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August 27, 1993     The Message
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August 27, 1993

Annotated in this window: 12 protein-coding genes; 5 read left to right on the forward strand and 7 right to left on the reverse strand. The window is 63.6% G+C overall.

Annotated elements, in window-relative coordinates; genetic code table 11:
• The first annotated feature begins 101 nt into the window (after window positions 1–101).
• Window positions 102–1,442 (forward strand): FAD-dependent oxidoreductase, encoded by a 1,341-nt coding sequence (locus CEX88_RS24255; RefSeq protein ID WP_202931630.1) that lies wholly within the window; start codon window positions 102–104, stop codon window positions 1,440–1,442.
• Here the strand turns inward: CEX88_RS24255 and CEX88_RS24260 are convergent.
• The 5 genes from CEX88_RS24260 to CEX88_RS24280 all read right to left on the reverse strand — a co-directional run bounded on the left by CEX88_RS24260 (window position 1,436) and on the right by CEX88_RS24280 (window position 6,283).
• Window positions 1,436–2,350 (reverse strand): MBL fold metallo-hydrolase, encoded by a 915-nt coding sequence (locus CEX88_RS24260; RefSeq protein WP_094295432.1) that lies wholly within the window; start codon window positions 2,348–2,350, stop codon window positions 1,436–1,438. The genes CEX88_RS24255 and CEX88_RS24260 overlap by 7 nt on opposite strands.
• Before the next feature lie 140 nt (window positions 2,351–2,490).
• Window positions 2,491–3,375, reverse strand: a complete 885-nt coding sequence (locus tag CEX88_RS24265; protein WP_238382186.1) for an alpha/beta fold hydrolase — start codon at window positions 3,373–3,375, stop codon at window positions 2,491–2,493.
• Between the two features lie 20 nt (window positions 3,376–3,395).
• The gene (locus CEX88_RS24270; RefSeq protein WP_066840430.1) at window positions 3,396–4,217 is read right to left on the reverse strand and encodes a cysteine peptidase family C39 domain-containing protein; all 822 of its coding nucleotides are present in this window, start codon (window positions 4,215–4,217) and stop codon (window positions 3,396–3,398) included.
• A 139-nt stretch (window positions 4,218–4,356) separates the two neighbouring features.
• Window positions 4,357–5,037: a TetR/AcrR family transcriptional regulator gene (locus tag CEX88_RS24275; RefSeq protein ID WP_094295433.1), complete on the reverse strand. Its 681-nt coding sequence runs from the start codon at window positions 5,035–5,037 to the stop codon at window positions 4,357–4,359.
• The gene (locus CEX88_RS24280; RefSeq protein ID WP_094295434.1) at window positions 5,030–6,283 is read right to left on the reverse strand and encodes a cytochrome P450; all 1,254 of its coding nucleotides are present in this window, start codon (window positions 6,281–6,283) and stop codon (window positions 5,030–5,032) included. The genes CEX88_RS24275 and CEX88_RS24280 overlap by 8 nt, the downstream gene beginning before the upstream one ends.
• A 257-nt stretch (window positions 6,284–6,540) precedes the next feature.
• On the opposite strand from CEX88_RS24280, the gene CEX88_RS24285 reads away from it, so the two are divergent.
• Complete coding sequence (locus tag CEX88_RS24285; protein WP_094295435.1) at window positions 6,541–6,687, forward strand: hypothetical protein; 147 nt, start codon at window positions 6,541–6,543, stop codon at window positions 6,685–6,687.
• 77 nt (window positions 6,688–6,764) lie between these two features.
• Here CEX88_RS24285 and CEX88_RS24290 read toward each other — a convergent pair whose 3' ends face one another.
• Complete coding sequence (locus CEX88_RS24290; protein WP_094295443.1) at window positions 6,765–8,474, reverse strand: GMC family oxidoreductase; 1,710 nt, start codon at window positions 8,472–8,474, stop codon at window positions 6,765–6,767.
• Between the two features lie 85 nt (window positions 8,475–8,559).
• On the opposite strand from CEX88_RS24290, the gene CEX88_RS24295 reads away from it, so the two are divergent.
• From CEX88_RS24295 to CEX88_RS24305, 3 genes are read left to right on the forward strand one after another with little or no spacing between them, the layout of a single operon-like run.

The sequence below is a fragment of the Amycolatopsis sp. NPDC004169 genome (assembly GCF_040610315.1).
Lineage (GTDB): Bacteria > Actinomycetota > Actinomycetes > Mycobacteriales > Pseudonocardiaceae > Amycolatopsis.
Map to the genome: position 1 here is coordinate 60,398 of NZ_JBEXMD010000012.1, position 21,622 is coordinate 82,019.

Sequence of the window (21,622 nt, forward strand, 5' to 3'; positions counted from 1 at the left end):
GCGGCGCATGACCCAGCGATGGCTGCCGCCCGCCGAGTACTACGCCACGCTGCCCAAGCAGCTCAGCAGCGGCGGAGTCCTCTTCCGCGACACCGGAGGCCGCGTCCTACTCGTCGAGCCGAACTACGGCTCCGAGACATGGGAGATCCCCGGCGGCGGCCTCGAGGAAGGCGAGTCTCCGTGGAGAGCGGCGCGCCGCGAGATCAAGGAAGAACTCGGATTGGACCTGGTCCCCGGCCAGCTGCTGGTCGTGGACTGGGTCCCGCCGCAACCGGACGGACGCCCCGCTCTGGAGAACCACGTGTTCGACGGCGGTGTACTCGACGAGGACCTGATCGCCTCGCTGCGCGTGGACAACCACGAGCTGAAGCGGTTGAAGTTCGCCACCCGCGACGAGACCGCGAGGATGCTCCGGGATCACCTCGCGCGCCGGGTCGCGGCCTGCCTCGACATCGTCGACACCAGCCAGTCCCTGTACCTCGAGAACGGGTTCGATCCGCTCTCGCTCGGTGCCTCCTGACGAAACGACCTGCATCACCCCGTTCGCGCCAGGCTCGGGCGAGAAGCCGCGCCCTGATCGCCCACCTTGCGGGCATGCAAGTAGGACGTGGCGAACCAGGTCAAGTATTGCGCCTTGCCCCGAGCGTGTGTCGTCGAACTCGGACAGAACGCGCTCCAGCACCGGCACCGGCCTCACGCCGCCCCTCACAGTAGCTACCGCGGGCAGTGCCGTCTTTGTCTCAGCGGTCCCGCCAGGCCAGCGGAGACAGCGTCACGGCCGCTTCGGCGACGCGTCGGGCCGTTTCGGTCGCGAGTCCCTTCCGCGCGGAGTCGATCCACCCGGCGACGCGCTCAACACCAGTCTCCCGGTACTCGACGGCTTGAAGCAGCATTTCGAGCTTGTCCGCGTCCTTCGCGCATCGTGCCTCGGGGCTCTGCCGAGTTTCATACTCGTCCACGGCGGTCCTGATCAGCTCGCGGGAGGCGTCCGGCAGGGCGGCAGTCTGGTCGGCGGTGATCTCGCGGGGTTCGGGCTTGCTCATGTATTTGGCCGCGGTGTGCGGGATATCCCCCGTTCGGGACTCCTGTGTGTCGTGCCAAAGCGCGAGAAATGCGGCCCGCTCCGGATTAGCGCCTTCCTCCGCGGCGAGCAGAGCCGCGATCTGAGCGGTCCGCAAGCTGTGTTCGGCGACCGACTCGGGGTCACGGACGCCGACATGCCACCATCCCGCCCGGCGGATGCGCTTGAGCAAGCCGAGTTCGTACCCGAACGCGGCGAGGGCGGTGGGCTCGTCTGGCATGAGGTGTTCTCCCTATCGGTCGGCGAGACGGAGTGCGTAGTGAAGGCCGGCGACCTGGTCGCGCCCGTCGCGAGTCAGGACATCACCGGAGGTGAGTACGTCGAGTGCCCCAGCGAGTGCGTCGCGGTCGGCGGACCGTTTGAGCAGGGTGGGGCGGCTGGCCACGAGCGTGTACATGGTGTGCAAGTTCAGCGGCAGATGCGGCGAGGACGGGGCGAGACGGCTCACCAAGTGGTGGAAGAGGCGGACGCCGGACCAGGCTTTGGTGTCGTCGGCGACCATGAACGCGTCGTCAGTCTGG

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2 The Message -- for Catholics of Southwestern Indiana August 27, 1993 Diaconate i Part IX: Exploring the restoration of the permanent diaconate The Married Deacon The vast majority of the men or- dained to the permanent diaconate are married. In either case be a man single or married, he must under- stand fully tile current discipline of the Church, which requires that a married man may not remarry if his wife dies. If married he must be well adjusted in his family life. As an ordained minister of God's people? the deacon is a sacramental sign--standing not apart but among the people of God. If married, he and his wife witness the reality of Christ- ian love which all must live. To- gether they show the community how to live in communion with God and neighbor in everyday life. The role of the wife of a deacon will require a unique relationship in tile contemporary Catholic Church. Formation programs for diaconate have become ever mindful of the place of wives and children of or- dained clergy in a Catholic culture that has never known them. The wife of a deacon can be a true support to her husband's ministry. In being supportive of her husband, she, in a very real way, furthers the work of the universal Church. Truly, such a wife shares in the development of a Christian community centered around her husband's ministry of service, adding her unique gifts of love and understanding. .. his wife and family must not only consent and support his candidacy but must of necessity enter into and become an integral part of his formation for the diaconate. She must recognize the need for growth and openness and therefore must often assess her own growth in commitment to her faith, relationship to her hus- band and others, and striving far those goals which reflect an aware- ness of the continual process of Christian development. When a married man applies for a diaconate formation program, there can be no question concerning the stability of his marriage or the role his wife will play in the total program. The wife of a deacon plays a most significant part in her husband's vocational dis- cernment. The formation program must introduce the wives of the candidates to the importance of their encouragement, endorse- ment and example in helping their husbands create a better world and community. It also should help wives of candidates understand their expectancies, attitudes and prac- tices relative to the major chal- lenges which will face them as i their husbands heed the call of Christ to serve others as deacons. From the above it is quite evident that a married man who do- sires to become a can- didate for the dia- conate must be a person who has demonstrated in his total life relation" ships a basic maturity, stability and psychologi" cal health proportionate to the responsibilities he envisions as a deacon. Also it is more than evident that as he enters into the diaconal farina". tion program, his wife and fa, ily must not only consent and: support his candidacy but must of necessity enter into and be- come an integral part of his formation for the diaconate. Deacon Wilson: Ordination was one of the greatest days of my life Deacon Hubert "Bud" Wilson 2359 E. Tennessee Street Evansville, IN 47711 (812) 477-5050 Profession/occupation: Retired realtor Assignment: Retired, St. Joseph Church, Evansville, and St. Mary's Medical Center. HUBERT WILSON Deacon Hubert and Dorothy Wilson have been married 51 years. He says of his wife, "She attended all classes with me during training. She has been very supportive of my ministry." They have a daughter, Lynda, who is a nurse and a member of the Oblates of Ferdinand. Deacon Wilson was born Sept. 3, 1916, and ordained a deacon June 9, 1984. Describe your ministry as a deacon: I assisted at Mass, and took Holy Communion to shut-ins of the parish. I had baptisms, funer- als and weddings. I worked out of the pastoral office at St. Mary's Hospital a total of 13 years. I visited home shut-ins from 1977 to the present day when called. Describe your most challenging moment as a deacon: I worked for Ohio Valley Hospice. I had 18 patients and I , stayed with them until they died. I stayed with a family who S baby was dead and they were waiting for delivery. Describe your most rewarding moment as deacon: Baptism of five babies on one Sunday. My ordination was one of the greatest days of my life. How do you manage job or career and the demands of the ministry? The job of real estate is time consuming, but most of my classes were at night and weekends. When I was ordained I re- tired and went full time as a deacon. What is it you would most want people to know about the ministry of a permanent deacon? A good spiritual advisor when you need help. The support of your wife and family. When we read it is the Gospel of trio Lord and not our word. People should know this. Most of all we need acceptance by all priests of diocese. Deacon Michael Morris: We need the community's support Michael S. Morris R.R. 1, Box 76B eden, IN. 47562 (812) 636-4804 Profession/occupation: I have worked for the Navy for over 32 years, mostly at the Naval Surface Warfare Center Division at Crane. Presently, I am a Technical Support Agent providing Integrated Logistics Support for surface electronic warfare systems. Assignment: St. Simon Church, Washington Deacon Michael Morris assists divorced men and women wishing to return to full communion in the St. Simon parish community as they seek an annulment and- prepare their case for the Tribunal. He is an RCIA cate- MICHIAEL MORRIS chist and a member of the diocesan RCIA Committee. He assists the parish staff and is an occasional homelist. Deacon Michael and Rose Ann Morris have eight children and one grandson. Brian is mar- ried to the former Tammy Ivey. They have a son, Andrew, and live in Indianapolis. Aaron and Matthew attend Indiana State University, and study elementary education andbusiness admin- istration respectively. Jeremy, Jessica, Suzanne and Paul attend North Daviess Junior and Se- nior High School. Zachary attends Plainville Elementary School. Deacon Morris was born May 28, 1943, and ordained a deacon Sept. 20, 1985. Describe your ministry as a deacon: As an RCIA Catechist, I work with a team sharing life experiences, spiritual moments and the Scriptures to churched and unchurched people seek- ing knowledge about the Catholic faith and possibly becoming members of the Catholic Church. As I assist divorced persons in developing an annulment case or a dissolution of the marriage bond for the Tribunal, I share their pain the represent the church assisting them in healing spirituality as they seek full communion in the church. It is a time of reconciliation as they let go of the past and look to the future and a deeper relationship with Christ and the community. Describe your most challenging moment as a deacon: Every moment of every day is a challenge. You never know when an opportunity to serve your fellow men and women will happen. And sometimes the simplest things are most remem- bered. It may be years or never in this lifetime that you fin d out you have truly helped s0me- one or touched their lives. The challenge is taking the risk to be there or to do something for someone. Describe your most rewarding moment as deacon: The most rewarding moment thus far in my ministry has been on Holy Saturday night when I saw the tears of love itl the eyes of those being received into the Church. Knowing _ that you had some small part in that demonstrated love of 6ou is an awesome experience. How do you manage job or career and the demands of the ministry? The goal is to keep my family first, then the job, and then j ministry. In the real world we all live in, they often get turrl0u around. I just keep trying. At times, they all have priority anU each suffers from some lack of attention at different timeS. What is it you would most want people to know about the ministry of a permanent deacon? Deaconate ministries are as different as snow flakes. Notl0_f,o us are the same nor do we do exactly the same things, yet v each try and serve the people who come to us or whom we reach out to sensing a need in them. As we serve the community it is important that the laity  member we are human. In trying to serve, we may not al vay be successful. We are ordinary people, living ordinary lives. With God's grace and human compassion, we help the core" munity to live a better live, closer to God, as we try to lives our own lives closer to God. Life is not always what is done, but can be what is not d e' Each of us as Christians must struggle to do what we can aU hope and pray we know when to say 'yes' and when to saY 'no.' o We as min' need tl! lsters and members of the commumty ,,ets community's support. Some think of us as cleric, while ou'i& as laity. We are really both at the same time and yet, co:tb . . . .  vj ered nmther by many. Our failures hurt lust hke your. God's race, we try again to do better. Pray for us ....